glorycloud's Diaryland Diary


true saving grace

"2. If the sacred Scriptures be duly observed, where grace is called by the name of "Spirit," it will appear that 'tis so called by an ascription of the Holy Ghost, even the third person in the Trinity, to that divine principle in the heart of the saints; as though that principle in them were no other than the Spirit of God itself, united to the soul, and living and acting in it, and exerting itself in the use and improvement of its faculties.

Thus it is in the Romans 8, as does manifestly appear by Romans 8:9–16: But you are not in the flesh, but in the Spirit, if so be the Spirit of God dwell in you. Now if any man have not the Spirit of Christ, he is none of his. And if Christ be in you, the body is dead because of sin; but the Spirit is life because of righteousness. But if the Spirit of him that raised up Jesus from the dead dwell in you, he that raised up Christ from the dead shall also quicken your mortal bodies by his Spirit that dwelleth in you. Therefore, brethren, we are debtors, not to the flesh, to live after the flesh. For if you live after the flesh, ye shall die: but if ye through the Spirit do mortify the deeds of the body, ye shall live. For as many as are led by the Spirit of God, they are the sons of God. For ye have not received the spirit of bondage again to fear; but ye have received the Spirit of adoption, whereby we cry, Abba, Father. The Spirit itself beareth witness with our Spirit, that we are the children of God.

Here the Apostle does fully explain himself what he means when he so often calls that holy principle that is in the hearts of the saints by the name "Spirit." This he means, the Spirit of God itself dwelling and acting in them. In the Romans 8:9 he calls it the Spirit of God, and the Spirit of Christ in the Romans 8:10. He calls it Christ "in them" in the eleventh verse. He calls it the "Spirit of him that raised up Jesus from the dead" dwelling in them; and in the Romans 8:14 he calls it the Spirit of God. In the Romans 8:16 he calls it the "Spirit itself." So it is called the Spirit of God in 1 Corinthians 2:11–12. So that that holy, divine principle, which we have observed does radically and essentially consist in divine love, is no other than a communication and participation of that same infinite divine love, which is God, and in which the Godhead is eternally breathed forth and subsists in the third person in the blessed Trinity. So that true saving grace is no other than that very love of God; that is, God, in one of the persons of the Trinity, uniting himself to the soul of a creature as a vital principle, dwelling there and exerting himself by the faculties of the soul of man, in his own proper nature, after the manner of a principle of nature.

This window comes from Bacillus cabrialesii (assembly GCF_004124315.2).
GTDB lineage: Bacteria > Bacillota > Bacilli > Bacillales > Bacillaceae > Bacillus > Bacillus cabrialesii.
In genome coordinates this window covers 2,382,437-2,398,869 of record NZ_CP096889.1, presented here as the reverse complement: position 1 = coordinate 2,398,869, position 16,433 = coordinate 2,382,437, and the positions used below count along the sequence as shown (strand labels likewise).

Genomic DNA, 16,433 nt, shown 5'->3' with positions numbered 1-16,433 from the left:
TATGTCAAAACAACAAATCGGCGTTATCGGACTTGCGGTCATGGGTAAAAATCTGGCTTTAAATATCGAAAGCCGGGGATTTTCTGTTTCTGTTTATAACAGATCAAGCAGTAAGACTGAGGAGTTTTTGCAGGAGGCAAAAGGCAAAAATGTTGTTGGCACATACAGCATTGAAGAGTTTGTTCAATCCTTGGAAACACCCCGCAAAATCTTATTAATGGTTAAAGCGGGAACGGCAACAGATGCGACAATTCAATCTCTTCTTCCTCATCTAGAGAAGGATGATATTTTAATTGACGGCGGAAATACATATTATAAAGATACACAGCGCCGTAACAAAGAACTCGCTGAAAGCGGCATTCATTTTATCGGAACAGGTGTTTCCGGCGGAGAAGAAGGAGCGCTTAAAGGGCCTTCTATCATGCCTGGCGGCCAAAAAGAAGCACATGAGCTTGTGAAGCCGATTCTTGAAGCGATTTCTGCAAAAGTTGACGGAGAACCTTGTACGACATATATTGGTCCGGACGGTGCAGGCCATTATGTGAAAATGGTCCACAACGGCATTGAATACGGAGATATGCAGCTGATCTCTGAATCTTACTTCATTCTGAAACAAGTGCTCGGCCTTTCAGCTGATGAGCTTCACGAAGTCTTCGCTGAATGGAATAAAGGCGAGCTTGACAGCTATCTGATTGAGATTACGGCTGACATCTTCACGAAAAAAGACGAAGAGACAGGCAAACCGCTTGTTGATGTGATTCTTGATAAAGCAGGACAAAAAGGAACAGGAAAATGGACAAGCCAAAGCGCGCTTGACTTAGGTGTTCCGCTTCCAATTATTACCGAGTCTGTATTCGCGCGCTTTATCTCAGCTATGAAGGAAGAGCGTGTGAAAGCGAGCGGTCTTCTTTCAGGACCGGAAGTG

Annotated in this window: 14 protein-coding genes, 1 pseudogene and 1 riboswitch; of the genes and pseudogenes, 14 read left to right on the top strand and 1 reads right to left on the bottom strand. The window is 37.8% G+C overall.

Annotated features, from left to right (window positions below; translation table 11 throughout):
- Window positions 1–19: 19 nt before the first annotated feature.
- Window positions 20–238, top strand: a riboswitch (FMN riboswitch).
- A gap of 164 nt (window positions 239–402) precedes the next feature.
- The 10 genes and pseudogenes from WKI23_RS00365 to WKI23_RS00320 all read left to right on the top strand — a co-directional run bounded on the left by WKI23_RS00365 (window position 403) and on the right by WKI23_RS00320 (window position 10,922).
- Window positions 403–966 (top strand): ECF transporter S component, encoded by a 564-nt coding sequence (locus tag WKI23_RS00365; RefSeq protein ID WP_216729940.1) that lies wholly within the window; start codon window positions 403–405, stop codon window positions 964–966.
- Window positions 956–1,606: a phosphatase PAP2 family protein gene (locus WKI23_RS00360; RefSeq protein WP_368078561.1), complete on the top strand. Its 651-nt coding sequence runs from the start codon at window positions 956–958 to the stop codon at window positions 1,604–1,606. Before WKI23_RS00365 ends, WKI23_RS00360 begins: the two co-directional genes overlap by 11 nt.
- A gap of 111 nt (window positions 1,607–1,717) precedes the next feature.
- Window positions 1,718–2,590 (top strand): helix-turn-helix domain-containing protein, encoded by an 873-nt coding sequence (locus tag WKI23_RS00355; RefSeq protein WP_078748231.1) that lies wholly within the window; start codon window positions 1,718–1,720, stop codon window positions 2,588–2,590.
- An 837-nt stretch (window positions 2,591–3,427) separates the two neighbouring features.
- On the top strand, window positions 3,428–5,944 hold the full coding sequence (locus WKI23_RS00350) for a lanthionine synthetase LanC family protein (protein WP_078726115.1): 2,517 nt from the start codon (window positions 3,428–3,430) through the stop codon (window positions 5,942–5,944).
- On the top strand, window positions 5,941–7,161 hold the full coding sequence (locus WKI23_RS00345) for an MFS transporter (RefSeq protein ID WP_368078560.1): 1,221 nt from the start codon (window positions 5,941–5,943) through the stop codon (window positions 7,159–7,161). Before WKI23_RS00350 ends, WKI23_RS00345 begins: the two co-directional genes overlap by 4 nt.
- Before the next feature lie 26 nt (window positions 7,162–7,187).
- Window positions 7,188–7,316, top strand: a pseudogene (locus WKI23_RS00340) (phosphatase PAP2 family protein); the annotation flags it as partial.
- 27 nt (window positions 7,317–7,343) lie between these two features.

And we may look back and more fully understand what the apostle John means when he says once and again, "God is love: and he that dwelleth in love dwelleth in God, and God in him" [1 John 4:16]; and "If we love one another, God dwelleth in us, and his love is perfected in us. Hereby we know that we dwell in him and he in us, because he has given us of His Spirit" [1 John 4:12–13].

By this also we may understand what the apostle Peter means in his second epistle, 2 Peter 1:4, that the saints are made "partakers of the divine nature." They are not only partakers of a nature that may in some sense be called divine, because 'tis conformed1 to the nature of God; but the very Deity does in some sense dwell in them. That holy and divine love dwells in their hearts, and is so united to human faculties that 'tis itself become a principle of new nature. That love, which is the very native temper2 and spirit of God, so dwells in their souls that it exerts itself in its own nature in the exercise of those faculties, after the manner of a natural or vital principle in them.

This shows us how the saints are said to be the "temples of the Holy Ghost," as they are [1 Corinthians 3:16–17, 1 Corinthians 6:19; 2 Corinthians 6:16].

By this also we may understand how the saints are said to be made "partakers of God's holiness," not only as they partake of holiness that God gives, but partake of that holiness by which he himself is holy. For it has been already observed, the holiness of God consists in that divine love in which the essence of God really flows out.

This also shows us how to understand our Lord when he speaks of his joy being fulfilled in the saints. John 17:13, "And now I come unto thee; and these things I speak in the world, that they might have my joy fulfilled in themselves." It is by the indwelling of that divine Spirit, which we have shown to be God the Father's and the Son's infinite love and joy in each other. In the John 17:13 he says he has spoken his word to his disciples, that his joy might be fulfilled; and in John 17:26 he says, "And I have declared unto them thy name, and will declare it; that the love wherewith thou hast loved me may be in them, and I in them."

And herein lies the mystery of the vital union that is between Christ and the soul of a believer, which orthodox divines speak so much of: Christ's love, that is, his Spirit, is actually united to the faculties of their souls. So it properly lives, acts and exerts its nature in the exercise of their faculties. By this love being in them, he is in them (John 17:26); and so it is said, 1 Corinthians 6:17, "But he that is joined to the Lord is one spirit."" Jonathan Edwards "A Treatise on Grace'

10:08 a.m. - 2022-06-12


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